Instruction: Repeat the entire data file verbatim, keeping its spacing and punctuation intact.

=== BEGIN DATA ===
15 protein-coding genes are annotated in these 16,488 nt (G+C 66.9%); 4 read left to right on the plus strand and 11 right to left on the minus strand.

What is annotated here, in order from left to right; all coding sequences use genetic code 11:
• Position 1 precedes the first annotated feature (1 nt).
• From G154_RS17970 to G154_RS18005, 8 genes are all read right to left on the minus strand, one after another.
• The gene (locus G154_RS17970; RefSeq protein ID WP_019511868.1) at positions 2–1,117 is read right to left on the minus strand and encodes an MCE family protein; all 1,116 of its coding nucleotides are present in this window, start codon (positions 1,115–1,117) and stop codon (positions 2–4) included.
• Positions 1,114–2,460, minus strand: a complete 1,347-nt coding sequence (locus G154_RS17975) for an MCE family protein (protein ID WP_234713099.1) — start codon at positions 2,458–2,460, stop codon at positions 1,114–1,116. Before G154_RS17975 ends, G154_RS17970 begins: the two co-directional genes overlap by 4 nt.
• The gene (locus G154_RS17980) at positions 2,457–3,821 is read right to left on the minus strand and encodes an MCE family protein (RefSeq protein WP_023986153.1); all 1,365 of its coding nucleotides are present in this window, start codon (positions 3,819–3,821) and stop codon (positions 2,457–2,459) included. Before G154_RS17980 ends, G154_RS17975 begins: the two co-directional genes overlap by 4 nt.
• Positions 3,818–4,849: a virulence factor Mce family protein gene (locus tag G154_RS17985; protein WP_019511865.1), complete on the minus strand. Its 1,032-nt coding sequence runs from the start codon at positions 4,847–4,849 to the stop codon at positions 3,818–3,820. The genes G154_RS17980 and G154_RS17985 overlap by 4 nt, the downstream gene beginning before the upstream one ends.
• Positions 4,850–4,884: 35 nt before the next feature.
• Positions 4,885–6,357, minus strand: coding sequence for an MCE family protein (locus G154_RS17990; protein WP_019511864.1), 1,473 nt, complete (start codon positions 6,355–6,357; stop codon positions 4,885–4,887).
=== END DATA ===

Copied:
15 protein-coding genes are annotated in these 16,488 nt (G+C 66.9%); 4 read left to right on the plus strand and 11 right to left on the minus strand.

What is annotated here, in order from left to right; all coding sequences use genetic code 11:
• Position 1 precedes the first annotated feature (1 nt).
• From G154_RS17970 to G154_RS18005, 8 genes are all read right to left on the minus strand, one after another.
• The gene (locus G154_RS17970; RefSeq protein ID WP_019511868.1) at positions 2–1,117 is read right to left on the minus strand and encodes an MCE family protein; all 1,116 of its coding nucleotides are present in this window, start codon (positions 1,115–1,117) and stop codon (positions 2–4) included.
• Positions 1,114–2,460, minus strand: a complete 1,347-nt coding sequence (locus G154_RS17975) for an MCE family protein (protein ID WP_234713099.1) — start codon at positions 2,458–2,460, stop codon at positions 1,114–1,116. Before G154_RS17975 ends, G154_RS17970 begins: the two co-directional genes overlap by 4 nt.
• The gene (locus G154_RS17980) at positions 2,457–3,821 is read right to left on the minus strand and encodes an MCE family protein (RefSeq protein WP_023986153.1); all 1,365 of its coding nucleotides are present in this window, start codon (positions 3,819–3,821) and stop codon (positions 2,457–2,459) included. Before G154_RS17980 ends, G154_RS17975 begins: the two co-directional genes overlap by 4 nt.
• Positions 3,818–4,849: a virulence factor Mce family protein gene (locus tag G154_RS17985; protein WP_019511865.1), complete on the minus strand. Its 1,032-nt coding sequence runs from the start codon at positions 4,847–4,849 to the stop codon at positions 3,818–3,820. The genes G154_RS17980 and G154_RS17985 overlap by 4 nt, the downstream gene beginning before the upstream one ends.
• Positions 4,850–4,884: 35 nt before the next feature.
• Positions 4,885–6,357, minus strand: coding sequence for an MCE family protein (locus G154_RS17990; protein WP_019511864.1), 1,473 nt, complete (start codon positions 6,355–6,357; stop codon positions 4,885–4,887).